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Could free online learning help solve the STEM skills shortage?

Matthew Shorter, Content Advisor at FutureLearn, discusses the STEM skills shortage, how free online learning could be part of the solution and what young people at the British Science Festival thought of this idea.

Talking to young people about STEM.

It’s long been recognised by industry, higher education and government in the UK that there is a shortage of graduates for careers in science, technology, engineering and maths (STEM). Numerous studies over several years (such as this report from Pearson) have indicated that this problem starts in school, where students with potential drop these subjects at a disproportionate level compared to others, whether because they are perceived as difficult, boring or for other reasons. There is a particular lack of girls going into STEM subjects at university and women entering associated careers.

This is unfortunate at several levels. Companies suffer shortages around specific skills that make it hard for them to compete. According to the Engineering Employers Federation, four out of five manufacturers are experiencing recruitment difficulties and two-thirds of those say this is because candidates lack technical skills (as quoted in this Financial Times article). The national economy suffers because of these skills shortages in industry. Perhaps most importantly though, students themselves are let down because their potential to excel in STEM subjects is often being sold short.

Could free online learning be part of the solution?

This is a complex, deep-seated and long-term problem (described by the business secretary Vince Cable as “massively serious”), and clearly there is no magic bullet that is going to solve it overnight. It’s going to need ongoing attention from policymakers, industry, educators and others working together at the structural level. However, at FutureLearn, we also believe that it’s an area where free online learning can make a significant impact.

School pupils often lack relevant knowledge and resources to help them make the right choices among a baffling array of potential specialisms at Higher Education level. And enthusiasm that is kindled early among many in all sorts of ways – inspiring educators, parents, TV, magazines and so on – often flickers out when faced with the rigours of an unforgiving, outcomes-based education system. Free online learning gives our universities a platform to reach out directly to these young people with some things that can make a real difference to their engagement: passion for the subject, yes, but also some clarity about what subjects might lead to what careers, what prerequisites might be needed, what big ideas and contemporary debates they connect with, and so on.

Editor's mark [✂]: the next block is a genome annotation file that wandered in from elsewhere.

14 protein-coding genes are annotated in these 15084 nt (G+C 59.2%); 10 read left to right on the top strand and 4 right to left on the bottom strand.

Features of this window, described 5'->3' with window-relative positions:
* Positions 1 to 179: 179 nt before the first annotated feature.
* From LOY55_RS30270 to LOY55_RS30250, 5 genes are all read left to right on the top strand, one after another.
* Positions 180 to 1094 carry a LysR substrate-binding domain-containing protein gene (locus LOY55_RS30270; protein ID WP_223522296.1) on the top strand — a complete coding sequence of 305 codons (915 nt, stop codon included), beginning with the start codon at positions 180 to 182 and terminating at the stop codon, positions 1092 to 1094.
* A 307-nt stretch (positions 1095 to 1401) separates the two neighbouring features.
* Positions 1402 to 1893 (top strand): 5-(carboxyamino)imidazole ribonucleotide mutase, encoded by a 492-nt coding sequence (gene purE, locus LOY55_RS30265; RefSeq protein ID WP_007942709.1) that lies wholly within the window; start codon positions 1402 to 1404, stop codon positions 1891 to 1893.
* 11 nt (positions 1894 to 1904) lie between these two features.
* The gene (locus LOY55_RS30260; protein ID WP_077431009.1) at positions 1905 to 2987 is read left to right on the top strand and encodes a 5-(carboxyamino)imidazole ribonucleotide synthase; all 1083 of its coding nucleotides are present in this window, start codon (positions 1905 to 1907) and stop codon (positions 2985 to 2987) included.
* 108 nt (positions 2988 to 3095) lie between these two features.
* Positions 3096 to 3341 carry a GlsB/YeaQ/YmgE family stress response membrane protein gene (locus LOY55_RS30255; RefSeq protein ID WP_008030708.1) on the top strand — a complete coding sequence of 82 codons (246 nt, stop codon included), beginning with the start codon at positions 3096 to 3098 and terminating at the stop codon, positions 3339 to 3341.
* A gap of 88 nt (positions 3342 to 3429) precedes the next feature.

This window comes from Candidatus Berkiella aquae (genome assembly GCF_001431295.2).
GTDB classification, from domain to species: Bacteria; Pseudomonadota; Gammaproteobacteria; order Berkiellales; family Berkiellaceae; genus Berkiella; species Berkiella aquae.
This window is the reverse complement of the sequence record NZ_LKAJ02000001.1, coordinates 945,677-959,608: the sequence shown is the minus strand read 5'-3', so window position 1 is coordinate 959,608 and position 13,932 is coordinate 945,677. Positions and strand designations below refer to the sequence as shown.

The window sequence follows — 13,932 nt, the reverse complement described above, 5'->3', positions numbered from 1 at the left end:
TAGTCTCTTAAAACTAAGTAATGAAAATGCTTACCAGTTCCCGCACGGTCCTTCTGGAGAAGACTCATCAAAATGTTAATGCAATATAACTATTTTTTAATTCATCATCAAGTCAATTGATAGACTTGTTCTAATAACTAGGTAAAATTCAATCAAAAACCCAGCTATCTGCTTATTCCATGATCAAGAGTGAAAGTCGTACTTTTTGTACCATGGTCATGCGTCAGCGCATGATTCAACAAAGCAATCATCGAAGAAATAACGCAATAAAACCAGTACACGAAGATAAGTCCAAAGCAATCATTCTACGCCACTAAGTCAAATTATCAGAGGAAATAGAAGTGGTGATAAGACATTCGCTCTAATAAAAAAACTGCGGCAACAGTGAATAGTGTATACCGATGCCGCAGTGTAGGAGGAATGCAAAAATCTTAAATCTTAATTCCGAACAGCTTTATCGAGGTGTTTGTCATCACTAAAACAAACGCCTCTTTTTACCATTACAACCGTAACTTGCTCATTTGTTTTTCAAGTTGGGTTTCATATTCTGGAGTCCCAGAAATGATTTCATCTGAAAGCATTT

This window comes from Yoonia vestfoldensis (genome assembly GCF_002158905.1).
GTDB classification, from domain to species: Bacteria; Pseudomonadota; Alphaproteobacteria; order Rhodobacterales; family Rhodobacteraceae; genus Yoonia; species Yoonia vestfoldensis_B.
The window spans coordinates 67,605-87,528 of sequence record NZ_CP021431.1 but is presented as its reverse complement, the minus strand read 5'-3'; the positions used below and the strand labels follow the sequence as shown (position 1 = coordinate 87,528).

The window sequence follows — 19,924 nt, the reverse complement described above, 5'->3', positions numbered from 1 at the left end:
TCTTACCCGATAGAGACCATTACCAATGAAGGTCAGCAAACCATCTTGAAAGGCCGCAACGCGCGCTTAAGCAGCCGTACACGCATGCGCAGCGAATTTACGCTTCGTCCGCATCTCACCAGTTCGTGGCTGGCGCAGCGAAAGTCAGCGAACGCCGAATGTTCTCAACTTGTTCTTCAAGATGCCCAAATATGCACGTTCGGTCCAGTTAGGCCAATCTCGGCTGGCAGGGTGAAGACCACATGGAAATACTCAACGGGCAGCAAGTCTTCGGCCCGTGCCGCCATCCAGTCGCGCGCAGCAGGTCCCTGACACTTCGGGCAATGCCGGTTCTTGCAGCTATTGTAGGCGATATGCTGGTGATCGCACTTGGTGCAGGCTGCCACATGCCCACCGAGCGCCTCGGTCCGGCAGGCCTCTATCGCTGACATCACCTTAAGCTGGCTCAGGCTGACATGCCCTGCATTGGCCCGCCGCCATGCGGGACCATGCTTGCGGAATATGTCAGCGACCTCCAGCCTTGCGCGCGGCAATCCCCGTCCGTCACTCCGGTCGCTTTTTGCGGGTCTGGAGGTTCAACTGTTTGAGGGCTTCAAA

Of course, FutureLearn is a global platform, and the situation with regard to STEM provision and take-up varies across different countries. So a solution directed at the UK market is not necessarily going to work for all people everywhere. But it is a place to start, and if we have seen one thing consistently since we started offering courses last October, it is that bringing together the perspective of learners from different countries, backgrounds and age groups enriches the experience for all.

Discussing the idea at the British Science Festival

With this in mind, FutureLearn is keen to develop a set of introductory courses that will cater to these needs across a range of specialised subjects. We recently visited the British Science Association to discuss this idea with them, and they were kind enough to invite us along to the British Science Festival at the University of Birmingham to talk to the CREST Youth Panel. We are always delighted to have the opportunity to talk to learners directly, and in this case we benefited from talking to some of the brightest and most motivated STEM students in the country.

The British Science Festival saw the University of Birmingham play host to an impressive range of projects designed to inspire and engage public interest in science, as well as a bouncy castle, carousel and some enticing street food. In that context, we spent an hour and a half with a very focused, helpful and constructive group of young people, sharing our ideas and inviting them to feed in their thoughts about how we could best make them work.

Getting feedback from young people

We are still reflecting on what we learned in this session, but it has certainly provided some very useful food for thought. In terms of scheduling, there is a window of opportunity after finishing GCSEs where term still continues and minds are still focused and energised. Our panel had some useful suggestions about a potential approach to the length and intensity of courses (longer and more demanding in holiday time, shorter in term time).

Perhaps most salient, we realised that we need to engage at one and the same time with learners’ needs for concrete outcomes (we saw a real appetite for testing and rigour, to the end of having something impressive to demonstrate in university applications) and their need for fun, entertaining and engaging content – simply providing the relevant information is not enough.

Our next steps will be to take what we have learned to our university partners, so that together we can help to shape this into a truly compelling offer for the next generation of scientists, engineers and technologists.

Are you thinking about studying STEM subjects? Or do you want to get more young people interested in them? Leave your thoughts on how free online learning could help below.

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